How to deal with seasonal
For some, warmer weather heralds sneezing, sniffling and itchy eyes.
These tips will help minimize suffering and maximize
spring and summer fun
• Know what sets you off. Pollen
is the number one cause of seasonal
allergies. if your symptoms are worst
in the spring, you likely react to tree
pollen; if you suffer more in summer
and fall, then grass and weed pollen are
likely the culprits.
• Check the pollen count. You can
reduce your symptoms by avoiding
spending too much time outside
when the pollen count is high. Visit
theweathernetwork.com to find your
local pollen index.
• Allergies make asthma worse.
“Remember not to stop your asthma
medications in spring and summer,”
says Dr. Sheldon Spier, associate
professor of pediatrics at the university
of Calgary and medical director of the
Calgary Pediatric Asthma Service.
• Spend your mornings indoors.
Pollen counts are higher before noon.
if the blue skies and fresh air are too
strong to resist, at least limit your time
outside in the a.m.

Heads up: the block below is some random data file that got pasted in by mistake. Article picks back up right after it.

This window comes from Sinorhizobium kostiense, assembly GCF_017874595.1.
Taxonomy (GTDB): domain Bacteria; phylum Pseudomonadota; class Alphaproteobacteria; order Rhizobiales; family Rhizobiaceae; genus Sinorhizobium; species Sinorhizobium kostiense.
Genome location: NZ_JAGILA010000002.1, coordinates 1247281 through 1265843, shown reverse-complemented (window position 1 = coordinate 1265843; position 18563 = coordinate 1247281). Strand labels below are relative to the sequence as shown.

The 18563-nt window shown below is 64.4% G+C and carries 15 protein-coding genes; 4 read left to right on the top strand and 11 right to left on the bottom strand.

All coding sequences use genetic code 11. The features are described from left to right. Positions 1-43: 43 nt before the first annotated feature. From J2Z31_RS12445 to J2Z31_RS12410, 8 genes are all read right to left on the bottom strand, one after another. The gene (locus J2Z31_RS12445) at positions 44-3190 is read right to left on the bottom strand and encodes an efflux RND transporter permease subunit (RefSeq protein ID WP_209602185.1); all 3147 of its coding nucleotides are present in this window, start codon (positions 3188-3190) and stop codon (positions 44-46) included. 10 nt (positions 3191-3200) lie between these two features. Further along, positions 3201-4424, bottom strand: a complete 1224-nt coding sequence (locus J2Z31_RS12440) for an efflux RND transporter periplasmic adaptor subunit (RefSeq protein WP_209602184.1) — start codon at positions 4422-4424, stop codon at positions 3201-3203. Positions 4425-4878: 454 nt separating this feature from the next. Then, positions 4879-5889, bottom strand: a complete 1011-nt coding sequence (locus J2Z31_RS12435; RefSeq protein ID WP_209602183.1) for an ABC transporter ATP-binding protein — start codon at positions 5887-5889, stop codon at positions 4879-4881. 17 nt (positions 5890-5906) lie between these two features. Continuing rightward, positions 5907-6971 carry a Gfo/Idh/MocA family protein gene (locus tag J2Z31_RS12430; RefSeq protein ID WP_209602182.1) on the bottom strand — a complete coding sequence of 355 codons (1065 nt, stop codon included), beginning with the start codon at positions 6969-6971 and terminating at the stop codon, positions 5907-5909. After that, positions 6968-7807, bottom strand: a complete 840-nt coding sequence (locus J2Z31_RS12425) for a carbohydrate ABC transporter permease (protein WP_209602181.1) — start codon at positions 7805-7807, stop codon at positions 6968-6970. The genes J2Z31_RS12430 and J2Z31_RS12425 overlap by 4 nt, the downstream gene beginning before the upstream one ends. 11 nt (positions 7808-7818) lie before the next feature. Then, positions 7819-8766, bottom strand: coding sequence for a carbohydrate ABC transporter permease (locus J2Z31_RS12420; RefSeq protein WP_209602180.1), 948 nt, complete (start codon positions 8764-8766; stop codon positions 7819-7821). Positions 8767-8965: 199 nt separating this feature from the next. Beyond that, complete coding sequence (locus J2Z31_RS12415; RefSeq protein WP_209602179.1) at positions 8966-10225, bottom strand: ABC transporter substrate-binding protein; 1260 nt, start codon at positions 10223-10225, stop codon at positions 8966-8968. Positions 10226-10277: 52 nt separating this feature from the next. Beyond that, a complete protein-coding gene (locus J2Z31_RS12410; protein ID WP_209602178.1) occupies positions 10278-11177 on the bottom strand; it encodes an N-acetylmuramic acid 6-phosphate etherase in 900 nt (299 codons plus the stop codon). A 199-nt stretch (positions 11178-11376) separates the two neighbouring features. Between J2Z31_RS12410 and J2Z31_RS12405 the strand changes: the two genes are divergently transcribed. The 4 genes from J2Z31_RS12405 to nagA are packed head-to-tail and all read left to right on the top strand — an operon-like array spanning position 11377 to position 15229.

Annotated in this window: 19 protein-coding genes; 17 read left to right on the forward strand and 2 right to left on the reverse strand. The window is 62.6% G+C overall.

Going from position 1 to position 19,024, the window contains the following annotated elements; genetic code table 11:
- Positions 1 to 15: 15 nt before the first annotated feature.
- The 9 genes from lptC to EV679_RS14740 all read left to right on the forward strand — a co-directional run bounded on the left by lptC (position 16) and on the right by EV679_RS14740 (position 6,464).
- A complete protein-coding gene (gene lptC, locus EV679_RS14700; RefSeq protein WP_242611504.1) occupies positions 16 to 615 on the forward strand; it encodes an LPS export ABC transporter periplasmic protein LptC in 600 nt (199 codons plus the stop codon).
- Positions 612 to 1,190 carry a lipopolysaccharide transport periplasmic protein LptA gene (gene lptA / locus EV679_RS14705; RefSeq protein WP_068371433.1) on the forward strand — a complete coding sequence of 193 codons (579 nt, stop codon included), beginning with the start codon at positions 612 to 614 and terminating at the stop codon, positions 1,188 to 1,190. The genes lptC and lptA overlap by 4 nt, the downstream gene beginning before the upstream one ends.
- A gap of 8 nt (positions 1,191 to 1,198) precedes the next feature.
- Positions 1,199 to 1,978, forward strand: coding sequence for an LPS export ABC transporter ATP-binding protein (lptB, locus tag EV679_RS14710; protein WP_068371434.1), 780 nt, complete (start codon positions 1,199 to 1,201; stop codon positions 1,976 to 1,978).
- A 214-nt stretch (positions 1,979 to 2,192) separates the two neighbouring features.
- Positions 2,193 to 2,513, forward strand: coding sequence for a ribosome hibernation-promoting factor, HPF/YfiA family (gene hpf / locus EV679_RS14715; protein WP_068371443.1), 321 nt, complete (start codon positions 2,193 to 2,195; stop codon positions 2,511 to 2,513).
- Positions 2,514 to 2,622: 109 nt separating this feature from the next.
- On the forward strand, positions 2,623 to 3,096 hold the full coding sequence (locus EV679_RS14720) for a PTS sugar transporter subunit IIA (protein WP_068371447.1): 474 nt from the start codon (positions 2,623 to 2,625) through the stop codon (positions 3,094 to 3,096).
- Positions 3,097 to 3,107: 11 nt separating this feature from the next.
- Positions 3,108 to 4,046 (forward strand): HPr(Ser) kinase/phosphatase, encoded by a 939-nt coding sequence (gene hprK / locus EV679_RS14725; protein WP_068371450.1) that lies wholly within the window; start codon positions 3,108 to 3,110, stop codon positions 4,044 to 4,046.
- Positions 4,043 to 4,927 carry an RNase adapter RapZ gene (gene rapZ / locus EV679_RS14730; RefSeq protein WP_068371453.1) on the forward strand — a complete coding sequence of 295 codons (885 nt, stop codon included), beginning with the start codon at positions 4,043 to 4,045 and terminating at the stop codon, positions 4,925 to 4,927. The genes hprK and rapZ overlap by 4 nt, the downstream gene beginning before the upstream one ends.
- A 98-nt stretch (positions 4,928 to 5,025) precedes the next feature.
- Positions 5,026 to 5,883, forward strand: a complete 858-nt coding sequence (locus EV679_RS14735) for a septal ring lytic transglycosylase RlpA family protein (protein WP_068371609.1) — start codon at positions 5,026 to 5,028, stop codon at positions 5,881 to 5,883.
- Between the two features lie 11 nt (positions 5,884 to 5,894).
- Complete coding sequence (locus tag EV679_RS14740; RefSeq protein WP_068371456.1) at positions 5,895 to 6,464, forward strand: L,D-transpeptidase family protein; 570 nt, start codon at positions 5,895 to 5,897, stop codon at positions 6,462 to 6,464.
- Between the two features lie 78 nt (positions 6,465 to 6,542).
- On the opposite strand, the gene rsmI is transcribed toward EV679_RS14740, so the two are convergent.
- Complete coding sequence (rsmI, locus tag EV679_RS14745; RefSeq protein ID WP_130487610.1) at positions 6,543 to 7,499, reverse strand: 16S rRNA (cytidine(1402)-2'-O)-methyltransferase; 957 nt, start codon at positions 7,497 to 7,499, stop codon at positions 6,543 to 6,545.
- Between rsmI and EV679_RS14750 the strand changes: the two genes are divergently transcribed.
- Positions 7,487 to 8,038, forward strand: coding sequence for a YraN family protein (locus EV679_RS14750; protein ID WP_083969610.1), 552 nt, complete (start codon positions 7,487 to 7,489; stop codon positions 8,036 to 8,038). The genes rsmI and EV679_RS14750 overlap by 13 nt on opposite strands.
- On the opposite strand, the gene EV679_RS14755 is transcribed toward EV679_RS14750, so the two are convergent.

• Snow mould can trigger allergies, and be a real problem for asthma
sufferers. Avoid too much time on the
grass where mould is present, including
playing sports, advises Spier. For more
on snow mould, see page 11.
• “do not cut the grass yourself,”
says Spier. if allergies are an issue, pass
the mowing duties to someone else.
• leave pollen outside. While it is not
as sticky as some other allergens, pollen
can travel indoors on clothes, skin, hair
and on pets. Spier advises taking coats
and shoes off before coming indoors.
Wash your hands thoroughly, and you
can even rinse out your eyes and nose.
• don’t use the clothesline. As nice
as sun-dried clothes can be, they can be
covered in allergens. Toys and bikes are
also best stored in a garage or shed.
• Choose floral arrangements
carefully. A vase of flowers is a great
way to bring spring indoors, but you’ll
want to avoid pollen-heavy flowers. Such
flowers often have a hairy stem or leave a
residue of pollen — either dust or stickiness — on your fingers when touched.
• Watch for indoor allergens.
Heading inside should be an escape
for seasonal allergy sufferers, but
only if indoor allergens are kept to a
minimum. Keep windows closed and
be aware of any reaction to pet dander
or dust that may be making your
seasonal allergies worse. For more
information on how to improve air
quality, visit applemag.ca.